In trying to create a “glue” that would hold right up to the breaking point of the material being glued, scientists have found that such an ideal adhesive already exists—in bone, abalone shells, and spider silk, to name a few areas.
What these three natural materials have in common, scientists Paul Hansma, Patricia Turner and Rodney Ruoff found, is an optimized adhesive based on sacrificial bonds and the hidden length mechanism. The scientists foresee that these characteristics may help researchers design and fabricate optimized adhesives for nanocomposite materials, such as carbon nanotubes and graphene sheets.
“It’s important to make a composite material without compromising the material’s properties of the strong components, such as the nanotube or graphene sheet,” Hansma explained to PhysOrg.com. Optimal glue would enable these materials to retain their intrinsic properties—especially strength.
As Hansma et al. explain in their paper in Nanotechnology, optimized adhesives can hold together strong elements of materials, and yield just before these elements would break, so as not to cause the entire structure to break.
To achieve this precise strength and damage resistance, biomaterials make use of sacrificial bonds. These weak bonds form from charged side groups on biological adhesive molecules (such as polymers). With the addition of energy due to the stretching of the material, these weak bonds break—however, the process is reversible, giving the material the ability to heal itself. Human and animals bones, abalone shells, and spider silk all make use of this mechanism of sacrificial bonds and hidden length.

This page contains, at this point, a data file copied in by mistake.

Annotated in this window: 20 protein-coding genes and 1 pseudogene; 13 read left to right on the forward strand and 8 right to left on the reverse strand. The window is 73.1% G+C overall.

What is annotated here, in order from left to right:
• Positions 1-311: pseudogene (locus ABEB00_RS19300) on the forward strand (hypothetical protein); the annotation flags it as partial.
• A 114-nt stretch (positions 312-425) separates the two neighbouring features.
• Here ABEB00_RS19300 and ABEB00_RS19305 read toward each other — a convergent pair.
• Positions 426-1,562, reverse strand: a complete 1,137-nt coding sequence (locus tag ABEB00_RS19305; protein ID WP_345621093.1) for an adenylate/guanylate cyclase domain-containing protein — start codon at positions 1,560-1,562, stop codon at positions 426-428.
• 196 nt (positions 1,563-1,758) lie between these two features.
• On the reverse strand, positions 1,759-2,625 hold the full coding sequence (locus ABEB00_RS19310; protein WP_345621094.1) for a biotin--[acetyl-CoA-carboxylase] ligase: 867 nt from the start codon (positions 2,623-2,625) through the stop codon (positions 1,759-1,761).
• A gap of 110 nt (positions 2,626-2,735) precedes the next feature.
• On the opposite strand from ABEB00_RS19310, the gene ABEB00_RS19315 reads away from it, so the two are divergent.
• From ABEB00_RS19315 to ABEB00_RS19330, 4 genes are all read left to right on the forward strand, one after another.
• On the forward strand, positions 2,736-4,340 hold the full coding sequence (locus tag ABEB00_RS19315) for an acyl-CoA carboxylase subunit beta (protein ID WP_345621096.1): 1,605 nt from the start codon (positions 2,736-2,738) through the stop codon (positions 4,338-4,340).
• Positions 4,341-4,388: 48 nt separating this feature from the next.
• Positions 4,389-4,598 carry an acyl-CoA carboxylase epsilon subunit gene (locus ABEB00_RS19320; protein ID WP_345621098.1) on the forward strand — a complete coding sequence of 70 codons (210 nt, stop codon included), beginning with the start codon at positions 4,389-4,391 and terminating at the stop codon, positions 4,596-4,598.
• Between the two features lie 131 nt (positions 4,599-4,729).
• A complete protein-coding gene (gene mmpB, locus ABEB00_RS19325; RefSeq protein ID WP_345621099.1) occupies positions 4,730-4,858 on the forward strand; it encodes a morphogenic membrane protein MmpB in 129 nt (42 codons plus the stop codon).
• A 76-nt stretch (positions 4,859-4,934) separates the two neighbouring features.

“Abalone shell and bone can heal themselves due to the weak bonds, such as hydrogen bonds or ionic bonds, that can reform,” Hansma explained.
The key to obtaining a perfect amount of adhesive force is to use a precise amount of adhesive itself. Hansma et al. explain that nature acts frugally, with glue often making up as little as one percent of the entire material, by weight. Sometimes, nature even prefers voids over extra glue—which contrasts with current engineering, note the scientists, where the space between elements is often completely filled in with epoxy.
As the scientists explain, the longer the material (such as a steel bar) the lower the percentage of adhesive weight. They point out that one type of material—“ultra-high-molecular-weight polyethylene chains”—is so long that the weak interactions between the chains themselves provide enough adhesion for the structure, and no added glue is needed at all.
“Nature's adhesives tend to be charged polymers, long polypeptides with both positive and negative charged groups along the backbone,” said Hansma. “These adhesives tend to use water as an environment in which weak bonds involving those charged groups can form, break and reform. The challenge will be to simulate these reformable bonds in man-made adhesives.”
Citation: Hansma, P., Turner, P., and Ruoff, R. “Optimized adhesives for strong, lightweight, damage-resistant, nanocomposite materials: new insights from natural materials.” Nanotechnology 18 (2007) 044026 (3pp).
By Lisa Zyga, Copyright 2006 PhysOrg.com.
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